1. This rule is directed against an order of demolition made by a Municipal Mag. at the instance of the Corporation of Calcutta Under Section 363, Calcutta Municipal Act.
2. The case of the Corporation is that the petnr. built three structures in premises 28B, Eden Hospital Road without the sanction of the Corporation in violation of building rules framed by the Corporation under the provisions of the Calcutta Municipal Act. The defence of the petnr. was that he had not been served with the notice Under Section 363 & that the proceeding was barred by limitation. The learned Mag. found that the notice Under Section 363 had been duly served. With regard to two of the structures the learned Mag. refused to make an order of demolition on the ground that there was no evidence that they were built within five years from the commencement of the proceeding, but with regard to one structure which consists of cement asbestos rooms & varandas with masonry walls in the third storey the learned Mag. has made an order of demolition on the ground that it was built without sanction & that the construction was completed within five years.
3 Mr. Roy appearing in support of the rule has not challenged the finding arrived at by the learned Mag. to the effect that the structure was unauthorised in the sense that it was built without the sanction of the Corporation; but he has argued that every violation of building rules will not justify an order of demolition Under Section 363, Calcutta Municipal Act. It is argued that the word 'May' occurring in Section 363 invests the Mag. with a discretion to make or to refuse to make an order of demolition & that this discretion should be exercised in favour of the Corporation upon principles which are followed by Cts. of Equity in granting mandatory injunctions or on the ground that the building is a danger or obstruction to the public. The decisions in the cases of Abdul Samad v. Corporation of Calcutta, 10 C. W. N. 182 : (8 Cr. L. J. 211) and Chuni Lal Dutt v. Corporation of Calcutta, 11 C. W. N. 30 : (4 Cr. L. J. 408) support the contentions of Mr. Roy. In the latter case Mitra & Holm-wood JJ. observed as follows at p. 33 :
'Again the wrong may be disproportionately small to the loss which the wrong-doer would suffer by an order in the nature of a mandatory injunction. In such a case the Ct. would not pass a decree for injunction but would saddle the wrongdoer with a decree for damages.... We ought, however, to add that the Municipality has a duty to demolish & ought to get demolished any building which is a danger or obstruction to the public.'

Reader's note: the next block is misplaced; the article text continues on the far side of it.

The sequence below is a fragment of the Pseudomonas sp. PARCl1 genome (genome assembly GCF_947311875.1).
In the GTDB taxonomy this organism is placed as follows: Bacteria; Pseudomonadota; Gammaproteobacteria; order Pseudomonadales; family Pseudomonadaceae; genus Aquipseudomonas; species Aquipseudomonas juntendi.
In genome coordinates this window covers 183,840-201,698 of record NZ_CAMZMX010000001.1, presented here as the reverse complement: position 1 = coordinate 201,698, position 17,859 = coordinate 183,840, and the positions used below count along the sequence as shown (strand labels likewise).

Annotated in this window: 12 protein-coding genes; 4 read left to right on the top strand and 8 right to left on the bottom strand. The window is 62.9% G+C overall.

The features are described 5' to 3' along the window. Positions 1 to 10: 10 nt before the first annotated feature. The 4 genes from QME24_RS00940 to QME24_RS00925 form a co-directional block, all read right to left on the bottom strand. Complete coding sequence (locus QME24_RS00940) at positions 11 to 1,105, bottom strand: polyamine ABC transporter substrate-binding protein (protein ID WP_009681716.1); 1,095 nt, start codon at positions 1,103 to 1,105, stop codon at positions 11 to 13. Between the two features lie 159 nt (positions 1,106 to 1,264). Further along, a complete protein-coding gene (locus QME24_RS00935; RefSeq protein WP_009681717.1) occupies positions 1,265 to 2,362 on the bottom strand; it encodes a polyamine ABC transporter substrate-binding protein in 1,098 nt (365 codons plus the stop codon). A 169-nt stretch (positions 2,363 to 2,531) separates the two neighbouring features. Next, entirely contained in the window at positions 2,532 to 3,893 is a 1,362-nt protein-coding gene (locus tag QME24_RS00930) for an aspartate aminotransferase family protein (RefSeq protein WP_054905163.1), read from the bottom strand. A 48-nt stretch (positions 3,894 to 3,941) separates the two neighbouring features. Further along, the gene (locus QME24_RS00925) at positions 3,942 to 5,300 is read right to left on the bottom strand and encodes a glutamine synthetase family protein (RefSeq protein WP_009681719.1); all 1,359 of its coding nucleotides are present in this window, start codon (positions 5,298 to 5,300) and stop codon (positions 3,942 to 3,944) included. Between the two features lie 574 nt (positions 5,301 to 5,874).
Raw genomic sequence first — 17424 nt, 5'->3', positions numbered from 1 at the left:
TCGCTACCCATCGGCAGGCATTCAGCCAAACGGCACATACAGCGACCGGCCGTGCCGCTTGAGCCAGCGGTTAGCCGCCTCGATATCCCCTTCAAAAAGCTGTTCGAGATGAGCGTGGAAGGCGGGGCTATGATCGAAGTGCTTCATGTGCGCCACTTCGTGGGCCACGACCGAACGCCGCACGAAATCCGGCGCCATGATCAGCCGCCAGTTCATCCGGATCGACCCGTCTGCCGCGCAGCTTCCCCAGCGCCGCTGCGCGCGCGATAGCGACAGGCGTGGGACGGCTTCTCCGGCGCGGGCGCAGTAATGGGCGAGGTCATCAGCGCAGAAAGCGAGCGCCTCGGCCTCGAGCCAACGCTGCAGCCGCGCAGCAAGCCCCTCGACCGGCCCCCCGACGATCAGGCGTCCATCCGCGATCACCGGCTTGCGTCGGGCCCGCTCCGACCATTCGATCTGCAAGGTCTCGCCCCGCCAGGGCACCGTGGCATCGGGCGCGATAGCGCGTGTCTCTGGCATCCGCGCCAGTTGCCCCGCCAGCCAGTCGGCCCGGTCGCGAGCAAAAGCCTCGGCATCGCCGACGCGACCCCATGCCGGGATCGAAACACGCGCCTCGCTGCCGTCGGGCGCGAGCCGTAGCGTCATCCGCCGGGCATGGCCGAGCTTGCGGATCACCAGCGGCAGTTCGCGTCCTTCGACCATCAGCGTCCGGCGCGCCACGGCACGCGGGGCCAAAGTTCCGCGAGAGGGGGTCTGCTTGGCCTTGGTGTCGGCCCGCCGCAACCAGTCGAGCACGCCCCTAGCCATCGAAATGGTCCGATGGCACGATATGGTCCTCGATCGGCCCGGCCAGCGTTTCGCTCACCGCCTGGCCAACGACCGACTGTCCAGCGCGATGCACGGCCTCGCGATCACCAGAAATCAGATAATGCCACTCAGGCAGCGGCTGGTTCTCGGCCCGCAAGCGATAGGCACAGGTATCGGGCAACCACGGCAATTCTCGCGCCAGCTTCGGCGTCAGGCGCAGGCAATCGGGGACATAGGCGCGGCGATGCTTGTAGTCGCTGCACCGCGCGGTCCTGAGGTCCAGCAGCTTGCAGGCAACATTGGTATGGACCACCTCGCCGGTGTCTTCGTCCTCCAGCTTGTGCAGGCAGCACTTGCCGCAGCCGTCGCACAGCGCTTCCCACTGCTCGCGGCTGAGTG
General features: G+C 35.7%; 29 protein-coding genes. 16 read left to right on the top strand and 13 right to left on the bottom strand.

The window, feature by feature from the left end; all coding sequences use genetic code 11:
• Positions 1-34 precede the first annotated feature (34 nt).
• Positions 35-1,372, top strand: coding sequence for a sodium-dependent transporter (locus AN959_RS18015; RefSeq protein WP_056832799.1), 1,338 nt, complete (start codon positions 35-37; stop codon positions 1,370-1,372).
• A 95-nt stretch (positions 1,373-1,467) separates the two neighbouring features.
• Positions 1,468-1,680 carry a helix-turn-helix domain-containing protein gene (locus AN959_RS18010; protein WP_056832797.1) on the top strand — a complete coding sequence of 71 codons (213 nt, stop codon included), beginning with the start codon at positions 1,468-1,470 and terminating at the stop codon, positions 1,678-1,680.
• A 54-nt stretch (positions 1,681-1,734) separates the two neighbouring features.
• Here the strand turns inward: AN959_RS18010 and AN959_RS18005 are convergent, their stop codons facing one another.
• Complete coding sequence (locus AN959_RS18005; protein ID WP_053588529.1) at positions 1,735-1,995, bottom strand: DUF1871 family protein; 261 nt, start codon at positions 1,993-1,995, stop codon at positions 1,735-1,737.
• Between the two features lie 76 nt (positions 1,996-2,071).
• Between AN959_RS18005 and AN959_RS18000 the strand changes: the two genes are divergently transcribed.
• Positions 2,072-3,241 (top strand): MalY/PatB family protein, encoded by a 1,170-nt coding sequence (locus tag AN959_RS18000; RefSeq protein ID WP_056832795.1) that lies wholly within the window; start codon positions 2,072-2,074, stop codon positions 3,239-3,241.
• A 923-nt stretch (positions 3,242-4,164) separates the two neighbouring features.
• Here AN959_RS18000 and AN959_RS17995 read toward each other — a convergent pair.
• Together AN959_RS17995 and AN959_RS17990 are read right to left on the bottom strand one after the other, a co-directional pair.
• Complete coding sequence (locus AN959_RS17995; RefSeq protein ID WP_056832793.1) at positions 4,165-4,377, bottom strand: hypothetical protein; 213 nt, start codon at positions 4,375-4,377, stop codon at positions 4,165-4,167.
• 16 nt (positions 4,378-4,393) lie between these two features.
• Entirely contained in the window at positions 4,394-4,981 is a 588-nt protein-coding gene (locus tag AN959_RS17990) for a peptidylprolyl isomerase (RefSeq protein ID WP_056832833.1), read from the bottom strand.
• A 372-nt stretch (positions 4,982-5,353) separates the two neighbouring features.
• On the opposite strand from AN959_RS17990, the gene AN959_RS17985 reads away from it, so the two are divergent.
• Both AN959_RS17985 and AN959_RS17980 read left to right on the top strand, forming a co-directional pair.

The decision in Abdul Samad's case, 10 C.W.N. 182 : (3 Cr. L. J. 211) lays down that the Mag. has a discretion in the matter of making an order for demolition & the decision in Chunilal Dutt's case, 11 C. W. N. 30 : (4 Cr. L. J. 408) lays down the principles upon which that discretion is to be exercised.
4. Mr. Mookerjee appearing for the Corporation has placed before us the decision in Shamlal Khetry v. Corporation of Calcutta : AIR1929Cal781 & argued that the decision in Chunilal Dutt's case, 11 C.W.N. 30:(4 Cr.L.J. 408) was not followed in this case. On going through Shamlal Khetry's case, : AIR1929Cal781 we have come to the conclusion that it does not support the point urged by Mr. Mookerjee. In this case Suhrawardy J. followed the decision in Chunilal Dutt, 11 C. W. N. 30 : (4 Cr. L. J. 408) & was in favour of setting aside the order of demolition made by the Municipal Mag. whereas Graham J. expressed a doubt on the question whether a person who had deliberately violated the law could invoke the aid of equitable principles as laid down therein ; but Graham J. ultimately observed that even if those principles applied he was not prepared to interfere with the discretion exercised by the Municipal Mag. The case was then placed before Buckland J. who, without referring to the principles of Chunilal Dutt's case, 11 C. W. N. 30 : (4 Cr. L. J. 408) agreed with Graham J. In this state of things we are not prepared to hold that Chunilal Dutt's case, 11 C.W.N. 30 : (4 Cr. L. J. 408) : was dissented from in the case of Shamlal Khettry : AIR1929Cal781 .
6. The Calcutta Municipal Act gives two alternative remedies to the Corporation in case of violation of Building Rules. Section 493 of the Act provides for a fine for unlawfully commencing, carrying on or completing a building & Under Section 363 the Corporation has a right to apply for an order of demolition. Under the provisions of Section 363 no appln. for an order of demolition will lie if the Corporation has instituted a proceeding Under Section 493. The existence of two alternative remedies implies that the more drastic remedy of demolition should not be restored to in every case of violation of building rules.
6. For these reasons we follow the decision in Chunilal Dutt's case, 11 C. W. N. 30 : (4 Cr. L. J. 408) & hold that the findings arrived at by the learned Municipal Mag. are not sufficient in law to justify an order of demolition. But as this point was not raised before him we direct that the case should be sent back for retrial for a consideration of the question whether the circumstances of the present case are such as would justify an order of demolition upon the principles laid down in the case of Chunilal Dutt v. Corporation of Calcutta, 11 C.W.N. 30 : (4 Cr. L. J. 408). No other question will be allowed to be reagitated. Parties will be entitled to adduce such further evidence as they may be advised to adduce.
7. This rule is accordingly made absolute. The order of the Municipal Mag. is set aside & the case sent back to him for retrial in the light of the observations made above.
Das Gupta, J.
8. I agree.